James Denholm wrote:
> Felipe Contreras <felipe.contre...@gmail.com> wrote:
> > David Kastrup wrote:
> > > It becomes easier to actually change things when communicating in a less
> > > abrasive and destructive manner.
> >
> > That would make sense if I was the only one with the itch. But I wasn't the
> > only one, so anybody could take the patches and send them in a less
> > abrasive maner.
> It's not anybody else's job to take your patches and drizzle them in the
> honey of respectable discourse.

It's nobody's job to do anything. This a collaborative effort and in a
collaborative effort everbody chimes in to do different things.

It's not Jeff's patches, they are our patches, they are part of the project.
And it's not unusual for multiple people working on a patch series; one person
doing most of the work, another adding tests, another cleaning updocumentation.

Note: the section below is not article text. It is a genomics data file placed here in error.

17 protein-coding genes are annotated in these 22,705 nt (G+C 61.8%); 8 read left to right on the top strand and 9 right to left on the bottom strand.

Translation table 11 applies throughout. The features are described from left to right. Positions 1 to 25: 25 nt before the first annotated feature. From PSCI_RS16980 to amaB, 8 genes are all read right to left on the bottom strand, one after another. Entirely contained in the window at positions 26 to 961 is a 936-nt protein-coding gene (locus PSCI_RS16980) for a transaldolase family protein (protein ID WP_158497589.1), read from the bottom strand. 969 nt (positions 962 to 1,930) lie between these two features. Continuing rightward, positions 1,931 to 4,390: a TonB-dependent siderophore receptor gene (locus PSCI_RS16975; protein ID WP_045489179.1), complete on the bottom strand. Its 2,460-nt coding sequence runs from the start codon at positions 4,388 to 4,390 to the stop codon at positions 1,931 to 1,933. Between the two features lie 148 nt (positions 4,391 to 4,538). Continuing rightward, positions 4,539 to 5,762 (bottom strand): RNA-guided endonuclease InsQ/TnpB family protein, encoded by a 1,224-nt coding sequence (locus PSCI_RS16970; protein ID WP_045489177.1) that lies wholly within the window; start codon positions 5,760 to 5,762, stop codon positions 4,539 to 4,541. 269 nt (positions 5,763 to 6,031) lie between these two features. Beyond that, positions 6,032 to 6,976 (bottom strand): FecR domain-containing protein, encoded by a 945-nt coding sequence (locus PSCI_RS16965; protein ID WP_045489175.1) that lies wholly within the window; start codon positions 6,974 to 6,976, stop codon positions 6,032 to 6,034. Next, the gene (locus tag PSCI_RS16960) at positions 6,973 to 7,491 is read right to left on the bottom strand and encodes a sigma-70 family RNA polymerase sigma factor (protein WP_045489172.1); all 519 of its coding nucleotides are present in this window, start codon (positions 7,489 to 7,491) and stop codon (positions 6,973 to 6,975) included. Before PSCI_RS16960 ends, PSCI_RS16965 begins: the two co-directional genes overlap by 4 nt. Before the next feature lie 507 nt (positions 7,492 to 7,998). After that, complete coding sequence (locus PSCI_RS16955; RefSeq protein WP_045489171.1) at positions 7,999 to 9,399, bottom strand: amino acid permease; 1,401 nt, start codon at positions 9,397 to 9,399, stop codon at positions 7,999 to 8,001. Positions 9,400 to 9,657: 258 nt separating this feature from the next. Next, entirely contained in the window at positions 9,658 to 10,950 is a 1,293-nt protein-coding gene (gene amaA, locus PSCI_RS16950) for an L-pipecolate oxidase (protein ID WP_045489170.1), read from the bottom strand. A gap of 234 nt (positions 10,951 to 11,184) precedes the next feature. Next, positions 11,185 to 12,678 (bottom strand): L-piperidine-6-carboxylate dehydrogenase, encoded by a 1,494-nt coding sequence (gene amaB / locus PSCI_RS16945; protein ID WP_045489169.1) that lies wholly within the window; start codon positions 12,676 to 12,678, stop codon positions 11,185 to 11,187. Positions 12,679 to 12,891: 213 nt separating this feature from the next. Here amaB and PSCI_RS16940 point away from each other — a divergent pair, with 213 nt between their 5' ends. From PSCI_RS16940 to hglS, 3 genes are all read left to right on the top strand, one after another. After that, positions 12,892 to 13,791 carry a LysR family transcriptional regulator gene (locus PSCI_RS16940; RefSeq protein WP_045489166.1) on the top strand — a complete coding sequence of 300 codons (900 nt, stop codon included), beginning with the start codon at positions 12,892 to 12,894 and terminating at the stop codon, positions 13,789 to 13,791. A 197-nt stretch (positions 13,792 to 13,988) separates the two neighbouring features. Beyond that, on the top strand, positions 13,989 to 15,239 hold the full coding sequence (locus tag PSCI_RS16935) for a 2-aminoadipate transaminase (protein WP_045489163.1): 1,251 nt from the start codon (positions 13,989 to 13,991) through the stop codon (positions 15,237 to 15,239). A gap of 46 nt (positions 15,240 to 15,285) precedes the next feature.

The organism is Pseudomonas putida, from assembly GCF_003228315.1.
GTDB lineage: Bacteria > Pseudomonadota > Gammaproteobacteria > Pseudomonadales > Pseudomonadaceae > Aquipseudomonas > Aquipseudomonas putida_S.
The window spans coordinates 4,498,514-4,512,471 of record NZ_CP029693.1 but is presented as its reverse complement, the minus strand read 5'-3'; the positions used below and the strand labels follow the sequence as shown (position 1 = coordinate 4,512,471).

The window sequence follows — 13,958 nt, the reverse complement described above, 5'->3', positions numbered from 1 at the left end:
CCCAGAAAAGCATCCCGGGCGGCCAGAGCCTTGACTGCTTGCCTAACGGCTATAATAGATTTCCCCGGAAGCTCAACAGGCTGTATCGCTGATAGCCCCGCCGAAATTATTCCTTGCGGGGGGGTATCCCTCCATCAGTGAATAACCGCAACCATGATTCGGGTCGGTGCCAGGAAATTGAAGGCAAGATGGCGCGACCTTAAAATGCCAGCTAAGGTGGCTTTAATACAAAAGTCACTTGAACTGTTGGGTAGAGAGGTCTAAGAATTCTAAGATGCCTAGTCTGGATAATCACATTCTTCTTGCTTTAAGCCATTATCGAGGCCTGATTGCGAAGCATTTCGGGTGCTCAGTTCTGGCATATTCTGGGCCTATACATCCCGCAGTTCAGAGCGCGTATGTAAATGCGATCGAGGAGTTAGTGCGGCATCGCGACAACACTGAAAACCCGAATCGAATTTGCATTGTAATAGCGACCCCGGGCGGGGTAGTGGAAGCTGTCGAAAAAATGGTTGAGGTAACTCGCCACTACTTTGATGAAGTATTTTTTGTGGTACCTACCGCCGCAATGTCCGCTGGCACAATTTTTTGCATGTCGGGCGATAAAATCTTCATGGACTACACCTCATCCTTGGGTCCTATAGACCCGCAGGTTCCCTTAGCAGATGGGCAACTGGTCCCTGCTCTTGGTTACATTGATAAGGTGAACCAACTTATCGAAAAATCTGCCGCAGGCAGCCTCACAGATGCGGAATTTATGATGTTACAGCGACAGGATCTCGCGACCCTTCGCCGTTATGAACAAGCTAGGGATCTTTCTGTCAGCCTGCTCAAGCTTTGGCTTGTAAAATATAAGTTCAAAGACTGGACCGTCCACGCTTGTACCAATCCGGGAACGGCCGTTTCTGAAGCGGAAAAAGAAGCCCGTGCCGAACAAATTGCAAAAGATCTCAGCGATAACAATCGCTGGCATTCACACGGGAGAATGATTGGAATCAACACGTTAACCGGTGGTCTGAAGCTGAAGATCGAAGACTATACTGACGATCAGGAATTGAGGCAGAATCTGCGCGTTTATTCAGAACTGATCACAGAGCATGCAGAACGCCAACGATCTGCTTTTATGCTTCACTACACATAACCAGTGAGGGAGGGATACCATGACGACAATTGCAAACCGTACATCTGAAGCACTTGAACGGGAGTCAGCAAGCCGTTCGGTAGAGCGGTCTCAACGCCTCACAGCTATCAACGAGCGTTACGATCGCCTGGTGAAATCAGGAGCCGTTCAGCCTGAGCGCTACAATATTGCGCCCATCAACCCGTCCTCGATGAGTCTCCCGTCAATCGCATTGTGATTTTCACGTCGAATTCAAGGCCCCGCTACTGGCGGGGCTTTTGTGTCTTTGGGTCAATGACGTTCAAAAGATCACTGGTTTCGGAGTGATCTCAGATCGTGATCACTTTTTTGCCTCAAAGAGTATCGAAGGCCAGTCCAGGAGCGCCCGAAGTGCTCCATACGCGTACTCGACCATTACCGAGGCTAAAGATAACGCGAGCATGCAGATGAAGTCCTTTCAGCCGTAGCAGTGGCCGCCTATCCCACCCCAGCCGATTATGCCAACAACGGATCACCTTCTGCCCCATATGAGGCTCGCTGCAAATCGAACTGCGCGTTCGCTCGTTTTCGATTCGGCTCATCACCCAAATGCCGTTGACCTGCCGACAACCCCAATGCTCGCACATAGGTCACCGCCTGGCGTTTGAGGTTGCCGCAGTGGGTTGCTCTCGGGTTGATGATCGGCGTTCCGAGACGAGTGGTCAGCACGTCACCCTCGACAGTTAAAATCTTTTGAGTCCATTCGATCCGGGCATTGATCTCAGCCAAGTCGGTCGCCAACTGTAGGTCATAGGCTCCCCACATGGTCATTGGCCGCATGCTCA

It's also no unheard of from a person picking up a patch series somebody else
stopped working on.

If a patch series is event considered to be merged upstream, that means it
doesn't just benefit the person sending it (e.g. me), it benefits all Git

So "my" patches where by the project and for the project.

> > The fact of the matter is that the tone doesn't matter, the patches don't
> > get in because change is not welcome. Period.
> You neglect the possibility that your personal view of what git should
> be differs from other people's.

Except that in this case virtually everyone agreed the default was wrong. I
already said that.

Clarly you didn't read the relevant discussions where everyone, including Linus
Torvalds, agreed. Did you?

Felipe Contreras
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